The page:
- Good text spacing and contrast help people with dyslexia (compliant experience), but there is not requirement to support a dyslexia friendly font (better experience).
- Haptics are not required to augment errors on native mobile apps
- Motion must be limited (compliant experience), but there is no requirement to have a single place to shut off all motion permanently associated with the login profile (better experience).
Is your design providing a benefit to one group of people but at the detriment to another?
Ethical design isn’t just about measuring how you treat people with disabilities against people without disabilities, it is also about how you treat different groups of people with disabilities as opposed to other groups of people with different disabilities.
- Does your website spend all of its budget on closed captioning, so it didn’t have any money for described audio?
- Did your design team make a change to make the UI easier to navigate for screen reader users, but magnification users can’t access the same feature?
Those are just a couple of examples of how design can benefit one population of users with disabilities at the expense of another. It’s not enough to include people with disabilities in your design and testing team. People with disabilities doesn’t even always understand each other’s disabilities. Someone who is deaf may not understand my frustration with doors that take 25 lbs of force to open. It takes a village of people with different disabilities, both visible and invisible, participating in all phases of design, development, and UX to build a software program that works well for everyone.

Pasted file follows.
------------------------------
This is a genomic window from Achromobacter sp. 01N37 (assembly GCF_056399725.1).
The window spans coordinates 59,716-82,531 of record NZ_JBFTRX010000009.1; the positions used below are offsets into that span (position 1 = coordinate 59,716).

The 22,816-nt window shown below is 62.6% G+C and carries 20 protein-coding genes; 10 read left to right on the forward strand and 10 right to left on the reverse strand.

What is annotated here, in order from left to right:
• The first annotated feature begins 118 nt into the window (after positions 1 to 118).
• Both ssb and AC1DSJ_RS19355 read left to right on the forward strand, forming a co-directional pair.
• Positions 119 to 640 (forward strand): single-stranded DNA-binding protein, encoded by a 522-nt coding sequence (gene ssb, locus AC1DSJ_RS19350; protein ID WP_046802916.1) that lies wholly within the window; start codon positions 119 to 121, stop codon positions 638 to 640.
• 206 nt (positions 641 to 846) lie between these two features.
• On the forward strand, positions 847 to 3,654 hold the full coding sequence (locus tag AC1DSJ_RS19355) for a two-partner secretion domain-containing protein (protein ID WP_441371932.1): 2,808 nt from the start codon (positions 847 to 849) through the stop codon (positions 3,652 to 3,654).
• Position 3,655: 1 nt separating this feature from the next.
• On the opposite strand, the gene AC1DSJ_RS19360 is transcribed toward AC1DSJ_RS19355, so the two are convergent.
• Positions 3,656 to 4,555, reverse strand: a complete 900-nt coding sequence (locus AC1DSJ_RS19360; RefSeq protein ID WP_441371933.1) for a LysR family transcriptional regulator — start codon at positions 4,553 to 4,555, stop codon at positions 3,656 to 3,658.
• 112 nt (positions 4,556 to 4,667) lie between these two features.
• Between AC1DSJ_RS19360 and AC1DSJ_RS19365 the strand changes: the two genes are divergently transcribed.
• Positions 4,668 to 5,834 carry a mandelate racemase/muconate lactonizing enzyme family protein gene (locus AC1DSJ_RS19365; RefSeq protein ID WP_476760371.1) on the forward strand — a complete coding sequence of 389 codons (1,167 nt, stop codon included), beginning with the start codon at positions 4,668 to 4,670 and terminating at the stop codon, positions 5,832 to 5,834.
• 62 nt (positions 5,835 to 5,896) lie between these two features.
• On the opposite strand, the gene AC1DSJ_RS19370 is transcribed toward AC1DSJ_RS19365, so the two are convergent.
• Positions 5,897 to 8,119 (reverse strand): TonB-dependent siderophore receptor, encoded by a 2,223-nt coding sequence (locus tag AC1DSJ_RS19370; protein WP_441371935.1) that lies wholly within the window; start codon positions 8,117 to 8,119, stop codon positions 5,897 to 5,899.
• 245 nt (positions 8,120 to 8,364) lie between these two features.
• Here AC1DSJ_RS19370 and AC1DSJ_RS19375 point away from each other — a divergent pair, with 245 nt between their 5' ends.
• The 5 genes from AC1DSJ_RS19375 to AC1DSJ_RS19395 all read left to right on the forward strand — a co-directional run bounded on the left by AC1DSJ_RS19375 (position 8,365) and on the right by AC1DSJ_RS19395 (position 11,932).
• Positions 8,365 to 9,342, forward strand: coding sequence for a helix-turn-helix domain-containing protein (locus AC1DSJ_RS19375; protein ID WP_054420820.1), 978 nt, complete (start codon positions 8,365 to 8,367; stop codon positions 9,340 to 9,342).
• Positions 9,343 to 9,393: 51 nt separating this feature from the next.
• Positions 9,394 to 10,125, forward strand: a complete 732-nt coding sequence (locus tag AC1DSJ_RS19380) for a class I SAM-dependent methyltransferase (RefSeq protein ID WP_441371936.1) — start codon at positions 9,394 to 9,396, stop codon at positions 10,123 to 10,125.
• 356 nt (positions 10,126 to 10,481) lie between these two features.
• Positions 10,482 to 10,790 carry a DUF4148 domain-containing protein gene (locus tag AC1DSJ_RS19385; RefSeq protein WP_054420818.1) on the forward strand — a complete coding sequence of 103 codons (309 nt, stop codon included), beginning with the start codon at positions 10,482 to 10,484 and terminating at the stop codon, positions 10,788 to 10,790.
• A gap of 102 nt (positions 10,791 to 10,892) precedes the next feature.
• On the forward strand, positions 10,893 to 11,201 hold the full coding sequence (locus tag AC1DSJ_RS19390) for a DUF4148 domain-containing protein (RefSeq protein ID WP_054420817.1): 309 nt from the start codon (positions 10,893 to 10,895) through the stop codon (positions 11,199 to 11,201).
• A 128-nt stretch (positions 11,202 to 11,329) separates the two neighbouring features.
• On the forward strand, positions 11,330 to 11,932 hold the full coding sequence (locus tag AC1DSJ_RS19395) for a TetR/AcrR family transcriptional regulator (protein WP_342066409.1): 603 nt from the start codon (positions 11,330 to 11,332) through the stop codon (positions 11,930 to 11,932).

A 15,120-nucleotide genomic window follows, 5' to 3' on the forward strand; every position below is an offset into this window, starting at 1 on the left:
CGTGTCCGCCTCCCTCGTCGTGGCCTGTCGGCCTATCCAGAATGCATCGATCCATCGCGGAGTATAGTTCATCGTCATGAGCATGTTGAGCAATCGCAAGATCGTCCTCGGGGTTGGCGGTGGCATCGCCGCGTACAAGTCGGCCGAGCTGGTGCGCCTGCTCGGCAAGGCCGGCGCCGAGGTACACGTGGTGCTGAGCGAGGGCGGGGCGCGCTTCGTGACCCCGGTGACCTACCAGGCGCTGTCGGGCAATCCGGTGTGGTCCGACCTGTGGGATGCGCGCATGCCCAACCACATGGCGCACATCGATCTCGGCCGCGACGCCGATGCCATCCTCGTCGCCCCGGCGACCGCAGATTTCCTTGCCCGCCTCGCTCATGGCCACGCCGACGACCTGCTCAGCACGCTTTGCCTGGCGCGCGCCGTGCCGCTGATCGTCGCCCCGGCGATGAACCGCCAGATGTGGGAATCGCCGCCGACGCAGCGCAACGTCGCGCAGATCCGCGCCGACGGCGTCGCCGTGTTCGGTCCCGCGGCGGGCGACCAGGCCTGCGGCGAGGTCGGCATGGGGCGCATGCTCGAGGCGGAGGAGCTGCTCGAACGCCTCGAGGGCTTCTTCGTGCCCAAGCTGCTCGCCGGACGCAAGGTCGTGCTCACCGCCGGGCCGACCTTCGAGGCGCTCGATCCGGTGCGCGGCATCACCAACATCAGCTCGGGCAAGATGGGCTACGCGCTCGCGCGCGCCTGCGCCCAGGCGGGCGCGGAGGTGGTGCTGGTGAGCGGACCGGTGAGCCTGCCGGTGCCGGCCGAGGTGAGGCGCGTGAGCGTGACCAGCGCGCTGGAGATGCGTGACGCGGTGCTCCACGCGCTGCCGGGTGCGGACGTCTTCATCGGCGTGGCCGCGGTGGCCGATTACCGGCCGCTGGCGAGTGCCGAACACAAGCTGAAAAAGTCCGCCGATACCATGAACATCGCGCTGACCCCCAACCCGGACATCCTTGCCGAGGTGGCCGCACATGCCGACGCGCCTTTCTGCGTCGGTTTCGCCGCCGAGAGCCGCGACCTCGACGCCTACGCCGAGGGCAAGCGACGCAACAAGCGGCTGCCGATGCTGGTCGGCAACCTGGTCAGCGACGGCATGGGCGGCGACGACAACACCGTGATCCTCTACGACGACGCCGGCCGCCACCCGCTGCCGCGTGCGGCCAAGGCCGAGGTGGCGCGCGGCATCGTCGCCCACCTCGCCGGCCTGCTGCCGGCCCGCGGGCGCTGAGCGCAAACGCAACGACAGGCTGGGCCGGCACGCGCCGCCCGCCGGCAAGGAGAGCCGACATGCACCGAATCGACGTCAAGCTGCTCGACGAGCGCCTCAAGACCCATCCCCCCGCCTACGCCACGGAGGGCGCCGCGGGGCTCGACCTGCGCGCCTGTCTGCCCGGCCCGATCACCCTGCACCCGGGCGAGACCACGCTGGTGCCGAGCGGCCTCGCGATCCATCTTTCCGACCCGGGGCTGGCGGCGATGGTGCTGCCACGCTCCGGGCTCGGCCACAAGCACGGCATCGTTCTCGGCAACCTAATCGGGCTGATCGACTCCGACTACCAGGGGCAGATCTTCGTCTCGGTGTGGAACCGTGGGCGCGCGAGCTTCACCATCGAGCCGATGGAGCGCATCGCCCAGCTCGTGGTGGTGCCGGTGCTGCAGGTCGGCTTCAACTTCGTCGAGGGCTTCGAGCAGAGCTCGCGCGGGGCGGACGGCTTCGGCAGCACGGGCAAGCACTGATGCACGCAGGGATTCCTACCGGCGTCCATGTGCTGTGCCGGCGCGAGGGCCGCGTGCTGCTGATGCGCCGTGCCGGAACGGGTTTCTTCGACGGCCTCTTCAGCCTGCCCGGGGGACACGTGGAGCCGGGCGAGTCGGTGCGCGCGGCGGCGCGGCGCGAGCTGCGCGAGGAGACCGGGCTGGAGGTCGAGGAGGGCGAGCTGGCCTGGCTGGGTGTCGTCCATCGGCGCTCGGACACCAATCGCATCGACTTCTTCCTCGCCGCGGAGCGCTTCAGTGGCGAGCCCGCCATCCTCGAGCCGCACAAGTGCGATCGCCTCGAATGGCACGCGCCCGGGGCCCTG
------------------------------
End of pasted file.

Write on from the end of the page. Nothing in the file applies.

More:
Dark patterns are the quintessential definition of unethical
Dark Pattern is a term coined by Harry Brignull. His definition of “dark patterns” is:
Tricks used in websites and apps that make you buy or sign up for things that you didn’t mean to.
An ethical design would never contain a dark pattern. If your design contains dark patterns, you really need to think twice about whether or not you are designing for the best interests of your users.
Dark patterns and Disabilities